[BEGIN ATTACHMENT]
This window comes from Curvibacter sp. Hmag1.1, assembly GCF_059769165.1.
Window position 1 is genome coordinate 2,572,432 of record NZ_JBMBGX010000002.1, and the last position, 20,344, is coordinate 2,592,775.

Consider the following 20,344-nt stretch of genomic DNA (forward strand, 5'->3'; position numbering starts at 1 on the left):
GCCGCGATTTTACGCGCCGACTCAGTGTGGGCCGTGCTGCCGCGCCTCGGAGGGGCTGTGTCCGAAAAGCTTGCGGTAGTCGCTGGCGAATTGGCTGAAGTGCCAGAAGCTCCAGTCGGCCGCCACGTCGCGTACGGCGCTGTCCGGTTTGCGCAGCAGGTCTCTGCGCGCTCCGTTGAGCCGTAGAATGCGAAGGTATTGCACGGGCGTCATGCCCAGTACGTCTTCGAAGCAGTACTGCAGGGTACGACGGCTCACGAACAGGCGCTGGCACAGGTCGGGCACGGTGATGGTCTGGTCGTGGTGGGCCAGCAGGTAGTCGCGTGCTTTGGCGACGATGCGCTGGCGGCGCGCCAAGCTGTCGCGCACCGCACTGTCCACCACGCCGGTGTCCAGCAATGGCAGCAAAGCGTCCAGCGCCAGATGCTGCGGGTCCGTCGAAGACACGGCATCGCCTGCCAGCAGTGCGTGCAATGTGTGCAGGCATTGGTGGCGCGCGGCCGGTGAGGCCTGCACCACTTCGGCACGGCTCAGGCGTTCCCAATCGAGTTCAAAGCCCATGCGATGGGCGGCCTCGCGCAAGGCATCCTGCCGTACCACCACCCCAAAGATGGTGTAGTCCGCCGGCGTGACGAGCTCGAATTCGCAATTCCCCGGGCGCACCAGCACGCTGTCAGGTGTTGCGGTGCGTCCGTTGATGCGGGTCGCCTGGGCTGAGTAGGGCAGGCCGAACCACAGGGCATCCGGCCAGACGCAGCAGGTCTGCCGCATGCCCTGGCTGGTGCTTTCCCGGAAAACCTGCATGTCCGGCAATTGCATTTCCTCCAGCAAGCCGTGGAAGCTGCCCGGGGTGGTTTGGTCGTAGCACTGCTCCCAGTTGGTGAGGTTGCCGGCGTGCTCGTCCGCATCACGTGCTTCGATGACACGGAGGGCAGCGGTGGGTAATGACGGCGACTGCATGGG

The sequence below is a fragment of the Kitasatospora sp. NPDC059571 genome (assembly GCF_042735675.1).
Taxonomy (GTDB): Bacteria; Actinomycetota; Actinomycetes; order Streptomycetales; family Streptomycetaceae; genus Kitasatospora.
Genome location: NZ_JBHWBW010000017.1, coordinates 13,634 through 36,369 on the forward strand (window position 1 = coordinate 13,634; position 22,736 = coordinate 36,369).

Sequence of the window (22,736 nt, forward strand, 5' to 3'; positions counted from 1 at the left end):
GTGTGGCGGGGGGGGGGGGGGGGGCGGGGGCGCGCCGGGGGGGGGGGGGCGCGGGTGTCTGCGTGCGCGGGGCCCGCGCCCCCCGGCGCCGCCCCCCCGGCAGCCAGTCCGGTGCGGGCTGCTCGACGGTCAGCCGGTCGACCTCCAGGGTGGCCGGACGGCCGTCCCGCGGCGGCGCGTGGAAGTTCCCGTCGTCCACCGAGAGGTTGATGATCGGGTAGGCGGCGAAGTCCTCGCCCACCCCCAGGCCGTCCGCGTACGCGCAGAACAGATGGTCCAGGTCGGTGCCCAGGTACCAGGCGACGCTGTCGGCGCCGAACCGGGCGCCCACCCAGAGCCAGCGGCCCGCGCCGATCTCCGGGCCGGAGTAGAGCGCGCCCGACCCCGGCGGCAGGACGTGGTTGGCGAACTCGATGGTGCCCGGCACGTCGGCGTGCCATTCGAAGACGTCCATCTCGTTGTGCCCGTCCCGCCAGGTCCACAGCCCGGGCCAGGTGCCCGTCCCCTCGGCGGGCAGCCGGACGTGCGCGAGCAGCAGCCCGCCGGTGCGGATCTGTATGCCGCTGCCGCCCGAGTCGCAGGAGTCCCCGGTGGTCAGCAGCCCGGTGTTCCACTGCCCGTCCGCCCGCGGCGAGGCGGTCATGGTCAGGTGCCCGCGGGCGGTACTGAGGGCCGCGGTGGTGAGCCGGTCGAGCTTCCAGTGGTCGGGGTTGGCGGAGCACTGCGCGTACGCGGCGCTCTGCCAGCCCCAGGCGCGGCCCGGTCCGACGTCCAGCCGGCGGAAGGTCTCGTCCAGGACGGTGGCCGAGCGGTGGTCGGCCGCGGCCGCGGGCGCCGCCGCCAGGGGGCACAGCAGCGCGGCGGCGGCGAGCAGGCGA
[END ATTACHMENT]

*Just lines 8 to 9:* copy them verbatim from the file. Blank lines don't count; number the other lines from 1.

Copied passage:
Sequence of the window (22,736 nt, forward strand, 5' to 3'; positions counted from 1 at the left end):
GTGTGGCGGGGGGGGGGGGGGGGGCGGGGGCGCGCCGGGGGGGGGGGGGCGCGGGTGTCTGCGTGCGCGGGGCCCGCGCCCCCCGGCGCCGCCCCCCCGGCAGCCAGTCCGGTGCGGGCTGCTCGACGGTCAGCCGGTCGACCTCCAGGGTGGCCGGACGGCCGTCCCGCGGCGGCGCGTGGAAGTTCCCGTCGTCCACCGAGAGGTTGATGATCGGGTAGGCGGCGAAGTCCTCGCCCACCCCCAGGCCGTCCGCGTACGCGCAGAACAGATGGTCCAGGTCGGTGCCCAGGTACCAGGCGACGCTGTCGGCGCCGAACCGGGCGCCCACCCAGAGCCAGCGGCCCGCGCCGATCTCCGGGCCGGAGTAGAGCGCGCCCGACCCCGGCGGCAGGACGTGGTTGGCGAACTCGATGGTGCCCGGCACGTCGGCGTGCCATTCGAAGACGTCCATCTCGTTGTGCCCGTCCCGCCAGGTCCACAGCCCGGGCCAGGTGCCCGTCCCCTCGGCGGGCAGCCGGACGTGCGCGAGCAGCAGCCCGCCGGTGCGGATCTGTATGCCGCTGCCGCCCGAGTCGCAGGAGTCCCCGGTGGTCAGCAGCCCGGTGTTCCACTGCCCGTCCGCCCGCGGCGAGGCGGTCATGGTCAGGTGCCCGCGGGCGGTACTGAGGGCCGCGGTGGTGAGCCGGTCGAGCTTCCAGTGGTCGGGGTTGGCGGAGCACTGCGCGTACGCGGCGCTCTGCCAGCCCCAGGCGCGGCCCGGTCCGACGTCCAGCCGGCGGAAGGTCTCGTCCAGGACGGTGGCCGAGCGGTGGTCGGCCGCGGCCGCGGGCGCCGCCGCCAGGGGGCACAGCAGCGCGGCGGCGGCGAGCAGGCGA